My ISP uses DHCP-PD for delegation of prefix. Currently I’m assigned a /56 prefix which I understand is the recommended subnet size for end-customers. I’m using stateless assignment of addresses to my end-points.
The router I use, RB4011 is connected to ISP on Ether1 and all other networks are configured with bridges and assigned ports, most of them run through VLANs on the sfp+ port. I have several bridges but started out with just configuring one to see if I could get it to work. It was easy to later add more subnets, just assign IP from the pool (will be explained later), configure neighbor discovery and you should be set.
So here is a brief step-by-step guide:
First of all, make sure you have the IPv6 package installed and then configure the firewall with some basic settings for IPv6. I ended up with the following minimal settings to start with:
Next thing to configure is the IPv6 DHCP-client.
/ipv6 firewall filter add action=reject chain=input comment="Reject invalid packets" \ connection-state=invalid reject-with=icmp-no-route add action=accept chain=input comment=\ "Allow established and related connections" connection-state=\ established,related add action=accept chain=input comment="Allow ICMP" protocol=icmpv6 add action=accept chain=input comment="Allow lo" in-interface=loopback add action=accept chain=input comment="Allow SSH to router" dst-port=22 \ in-interface=!ether1 protocol=tcp add action=accept chain=input comment="Allow DHCPv6" dst-port=546 protocol=\ udp src-port=547 add action=reject chain=input comment="Reject TCP connections by default" \ in-interface=ether1 protocol=tcp reject-with=tcp-reset add action=reject chain=input comment="Reject other protocols by default" \ in-interface=ether1 reject-with=icmp-admin-prohibited add action=accept chain=forward comment=\ "Allow related and established connections" connection-state=\ established,related add action=accept chain=forward comment="Allow ICMP" protocol=icmpv6 add action=reject chain=forward comment="Reject invalid packets" \ connection-state=invalid log-prefix=IPv6: reject-with=icmp-no-route add action=accept chain=forward comment="Allow any to internet" \ out-interface=ether1 add action=reject chain=forward comment="Reject TCP connections by default" \ in-interface=ether1 protocol=tcp reject-with=tcp-reset add action=reject chain=forward comment="Reject other protocols by default" \ in-interface=ether1 reject-with=icmp-admin-prohibited
If all goes well, you should be assigned a prefix from your ISP. If you have /56 prefix assigned, you can subnet that to 256 /64 networks which each contains a whopping 18,446,744,073,709,551,616 addresses. As I understand the pool will default to /64 which is exactly what’s needed for getting stateless configuration to work.
ipv6 dhcp-client add add-default-route=yes interface=ether1 pool-name=IPv6-pool prefix-hint=\ ::/56 request=prefix use-peer-dns=no
The pool will be used for configuring IP-addresses on the router and if needed to delegate subnets to other routers (in that case you will have to configure IPv6 DHCP server). I choose to not have ISP provided DNS since I run internal DNS servers and they can make IPv6 address lookups (when they receive a global IPv6 address).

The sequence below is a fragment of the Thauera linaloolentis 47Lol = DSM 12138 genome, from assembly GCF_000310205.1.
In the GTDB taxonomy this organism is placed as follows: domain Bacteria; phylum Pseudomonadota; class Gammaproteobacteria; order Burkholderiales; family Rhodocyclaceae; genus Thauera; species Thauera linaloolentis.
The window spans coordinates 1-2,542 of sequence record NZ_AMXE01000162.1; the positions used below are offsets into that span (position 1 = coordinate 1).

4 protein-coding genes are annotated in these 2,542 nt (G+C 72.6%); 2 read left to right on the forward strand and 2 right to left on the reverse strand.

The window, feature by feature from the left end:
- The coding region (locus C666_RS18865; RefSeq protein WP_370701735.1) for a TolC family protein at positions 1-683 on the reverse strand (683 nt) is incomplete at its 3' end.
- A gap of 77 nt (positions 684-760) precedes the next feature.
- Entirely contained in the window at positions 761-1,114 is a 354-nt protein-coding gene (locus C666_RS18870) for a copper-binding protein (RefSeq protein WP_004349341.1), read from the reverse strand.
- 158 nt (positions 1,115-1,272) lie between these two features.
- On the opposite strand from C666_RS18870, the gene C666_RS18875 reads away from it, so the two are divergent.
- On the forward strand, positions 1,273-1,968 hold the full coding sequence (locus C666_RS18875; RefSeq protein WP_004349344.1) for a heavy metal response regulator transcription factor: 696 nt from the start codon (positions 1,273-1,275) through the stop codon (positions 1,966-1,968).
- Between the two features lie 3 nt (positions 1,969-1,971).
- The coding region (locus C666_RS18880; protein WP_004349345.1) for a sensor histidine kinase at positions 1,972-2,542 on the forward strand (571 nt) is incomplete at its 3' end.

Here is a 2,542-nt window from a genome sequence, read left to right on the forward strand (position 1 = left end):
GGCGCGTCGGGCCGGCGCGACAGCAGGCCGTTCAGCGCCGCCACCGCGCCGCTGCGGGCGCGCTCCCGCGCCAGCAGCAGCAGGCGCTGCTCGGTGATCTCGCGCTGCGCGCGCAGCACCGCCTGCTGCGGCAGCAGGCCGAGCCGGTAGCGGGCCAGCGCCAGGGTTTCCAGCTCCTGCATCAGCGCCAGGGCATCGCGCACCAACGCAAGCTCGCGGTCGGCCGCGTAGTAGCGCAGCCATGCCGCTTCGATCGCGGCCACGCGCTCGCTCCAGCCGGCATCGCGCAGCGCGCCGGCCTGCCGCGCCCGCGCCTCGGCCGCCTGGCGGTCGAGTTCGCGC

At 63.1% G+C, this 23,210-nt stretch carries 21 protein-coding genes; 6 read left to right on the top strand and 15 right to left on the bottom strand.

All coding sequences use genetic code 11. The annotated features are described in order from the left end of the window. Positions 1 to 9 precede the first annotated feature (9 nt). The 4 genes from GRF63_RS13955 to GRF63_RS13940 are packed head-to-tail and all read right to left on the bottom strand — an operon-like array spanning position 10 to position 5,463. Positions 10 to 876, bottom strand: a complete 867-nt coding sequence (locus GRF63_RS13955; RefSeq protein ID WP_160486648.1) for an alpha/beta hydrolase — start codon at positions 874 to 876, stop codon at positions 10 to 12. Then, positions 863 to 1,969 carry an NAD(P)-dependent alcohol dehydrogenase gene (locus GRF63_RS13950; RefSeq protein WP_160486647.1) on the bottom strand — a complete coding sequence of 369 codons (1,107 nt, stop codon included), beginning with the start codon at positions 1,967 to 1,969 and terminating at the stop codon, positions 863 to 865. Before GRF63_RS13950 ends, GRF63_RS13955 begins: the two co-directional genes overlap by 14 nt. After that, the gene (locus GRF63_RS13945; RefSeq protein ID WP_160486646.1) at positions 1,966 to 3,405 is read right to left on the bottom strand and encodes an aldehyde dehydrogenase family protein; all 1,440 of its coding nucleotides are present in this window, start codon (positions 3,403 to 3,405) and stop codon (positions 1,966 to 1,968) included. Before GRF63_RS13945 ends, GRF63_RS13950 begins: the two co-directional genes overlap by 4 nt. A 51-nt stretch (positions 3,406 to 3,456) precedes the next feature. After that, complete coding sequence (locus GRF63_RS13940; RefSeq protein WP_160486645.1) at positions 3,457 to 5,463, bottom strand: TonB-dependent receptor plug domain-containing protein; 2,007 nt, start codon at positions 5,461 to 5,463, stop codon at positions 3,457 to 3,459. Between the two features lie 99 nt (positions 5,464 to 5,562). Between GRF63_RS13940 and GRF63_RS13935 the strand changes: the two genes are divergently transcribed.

Now we can assign IP address to the router and on those internal networks that need IPv6 connectivity. I don’t need IP address on ether1 even if it’s the external facing interface since I don’t have any service in use yet which requires external access to that interface.
In my case I choose my bridge for LAN to be assigned an address. If you followed these steps, hopefully you now have a globally unique address. Check that with /ipv6 address print. You should be able to find a globally unique (marked with G flag) assigned from your newly created pool.
/ipv6 address add address=::1 from-pool=IPv6-pool interface=bridge-LAN
Next step is to configure Neighbor Discovery:
Lastly check IPv6 settings, you must make sure forwarding is enabled.
/ipv6 nd add advertise-dns=yes hop-limit=64 interface=bridge-LAN
/ipv6 settings print
That should be it! Now is a good time to test from a pc or other device in your LAN that you have IPv6 connectivity. I’m pinging google from a pc:
ping -6 ipv6.google.com
Pinging ipv6.l.google.com [2a00:1450:400f:809::200e] with 32 bytes of data:
Reply from 2a00:1450:400f:809::200e: time=17ms
Ping statistics for 2a00:1450:400f:809::200e:
Packets: Sent = 4, Received = 4, Lost = 0 (0% loss),
Approximate round trip times in milli-seconds:
Minimum = 17ms, Maximum = 17ms, Average = 17ms
Congratulations, you have working IPv6!
The only real problem I had was getting my wifi to run IPv6, I only use Mikrotik accespoints which are centrally managed by the router via CAPsMAN.
After some troubleshooting, I discovered that the IPv6 settings for the AP’s needed to be configured with IPv6 forwarding disabled and I needed to add the ether interface (which is assigned to bridge1) to Neighbor Discovery.
/ipv6 settings print
/ipv6 nd add hop-limit=64 interface=bridge1 other-configuration=yes
Hopefully this will help you get started. If you find any suggestions for improvements, I’d be glad to hear about them.